Article 15 -
(1) Everyone has the right to a nationality.
(2) No one shall be arbitrarily deprived of his nationality nor denied the right to change his nationality.

Article 16 -
(1) Men and women of full age, without any limitation due to race, nationality or religion, have the right to marry and to found a family. They are entitled to equal rights as to marriage, during marriage and at its dissolution.
(2) Marriage shall be entered into only with the free and full consent of the intending spouses.
(3) The family is the natural and fundamental group unit of society and is entitled to protection by society and the State.

Article 17 -
(1) Everyone has the right to own property alone as well as in association with others.
(2) No one shall be arbitrarily deprived of his property.

Article 18 -
Everyone has the right to freedom of thought, conscience and religion; this right includes freedom to change his religion or belief, and freedom, either alone or in community with others and in public or private, to manifest his religion or belief in teaching, practice, worship and observance.

Article 19 -
Everyone has the right to freedom of opinion and expression; this right includes freedom to hold opinions without interference and to seek, receive and impart information and ideas through any media and regardless of frontiers.

Article 20 -
(1) Everyone has the right to freedom of peaceful assembly and association.
(2) No one may be compelled to belong to an association.

Article 21 -
(1) Everyone has the right to take part in the government of his country, directly or through freely chosen representatives.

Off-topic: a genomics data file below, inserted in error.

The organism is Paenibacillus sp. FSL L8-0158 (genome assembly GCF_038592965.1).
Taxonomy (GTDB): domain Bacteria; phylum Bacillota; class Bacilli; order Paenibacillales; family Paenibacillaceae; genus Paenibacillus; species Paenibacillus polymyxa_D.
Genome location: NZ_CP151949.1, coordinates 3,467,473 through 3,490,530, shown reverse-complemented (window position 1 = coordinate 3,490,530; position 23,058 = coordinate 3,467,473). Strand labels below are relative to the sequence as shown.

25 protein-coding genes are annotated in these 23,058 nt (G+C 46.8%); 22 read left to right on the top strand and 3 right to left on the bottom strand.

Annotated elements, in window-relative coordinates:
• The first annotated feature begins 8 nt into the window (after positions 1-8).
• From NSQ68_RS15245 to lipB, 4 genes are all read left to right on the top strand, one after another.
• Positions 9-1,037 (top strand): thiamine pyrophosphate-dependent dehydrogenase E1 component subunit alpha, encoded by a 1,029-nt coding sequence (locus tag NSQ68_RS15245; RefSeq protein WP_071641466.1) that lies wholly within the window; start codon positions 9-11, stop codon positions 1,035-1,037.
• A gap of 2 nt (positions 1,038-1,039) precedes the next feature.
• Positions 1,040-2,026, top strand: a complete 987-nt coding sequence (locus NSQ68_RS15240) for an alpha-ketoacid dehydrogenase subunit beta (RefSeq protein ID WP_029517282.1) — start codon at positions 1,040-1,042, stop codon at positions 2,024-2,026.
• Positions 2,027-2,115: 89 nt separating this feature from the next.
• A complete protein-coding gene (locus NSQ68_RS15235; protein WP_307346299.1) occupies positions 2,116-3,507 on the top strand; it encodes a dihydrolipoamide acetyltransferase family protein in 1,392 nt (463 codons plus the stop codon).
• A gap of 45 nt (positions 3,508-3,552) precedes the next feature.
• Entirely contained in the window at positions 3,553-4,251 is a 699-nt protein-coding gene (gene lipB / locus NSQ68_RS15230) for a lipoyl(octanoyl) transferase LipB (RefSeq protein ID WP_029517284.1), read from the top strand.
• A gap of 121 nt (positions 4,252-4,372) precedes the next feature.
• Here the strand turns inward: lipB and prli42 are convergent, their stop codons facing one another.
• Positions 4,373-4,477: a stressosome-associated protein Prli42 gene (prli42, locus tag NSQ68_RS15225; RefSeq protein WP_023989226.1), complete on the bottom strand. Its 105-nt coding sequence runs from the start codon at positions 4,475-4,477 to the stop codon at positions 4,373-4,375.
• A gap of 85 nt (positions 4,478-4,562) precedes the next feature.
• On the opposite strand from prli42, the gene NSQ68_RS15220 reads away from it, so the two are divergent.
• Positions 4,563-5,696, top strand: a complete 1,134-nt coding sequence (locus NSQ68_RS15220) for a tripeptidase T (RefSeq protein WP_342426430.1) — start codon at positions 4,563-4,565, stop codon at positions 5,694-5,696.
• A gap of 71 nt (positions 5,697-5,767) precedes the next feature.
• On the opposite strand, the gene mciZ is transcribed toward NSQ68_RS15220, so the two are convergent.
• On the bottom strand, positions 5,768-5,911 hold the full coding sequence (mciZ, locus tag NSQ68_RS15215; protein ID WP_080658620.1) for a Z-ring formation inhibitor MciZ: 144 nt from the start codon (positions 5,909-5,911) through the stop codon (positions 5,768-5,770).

(2) Everyone has the right of equal access to public service in his country.
(3) The will of the people shall be the basis of the authority of government; this will shall be expressed in periodic and genuine elections which shall be by universal and equal suffrage and shall be held by secret vote or by equivalent free voting procedures.

Article 22 - Everyone, as a member of society, has the right to social security and is entitled to realization, through national effort and international co-operation and in accordance with the organization and resources of each State, of the economic, social and cultural rights indispensable for his dignity and the free development of his personality.

Article 23 -
(1) Everyone has the right to work, to free choice of employment, to just and favorable conditions of work and to protection against unemployment.
(2) Everyone, without any discrimination, has the right to equal pay for equal work.
(3) Everyone who works has the right to just and favorable remuneration ensuring for himself and his family an existence worthy of human dignity, and supplemented, if necessary, by other means of social protection.
(4) Everyone has the right to form and to join trade unions for the protection of his interests.

Article 24 - Everyone has the right to rest and leisure, including reasonable limitation of working hours and periodic holidays with pay.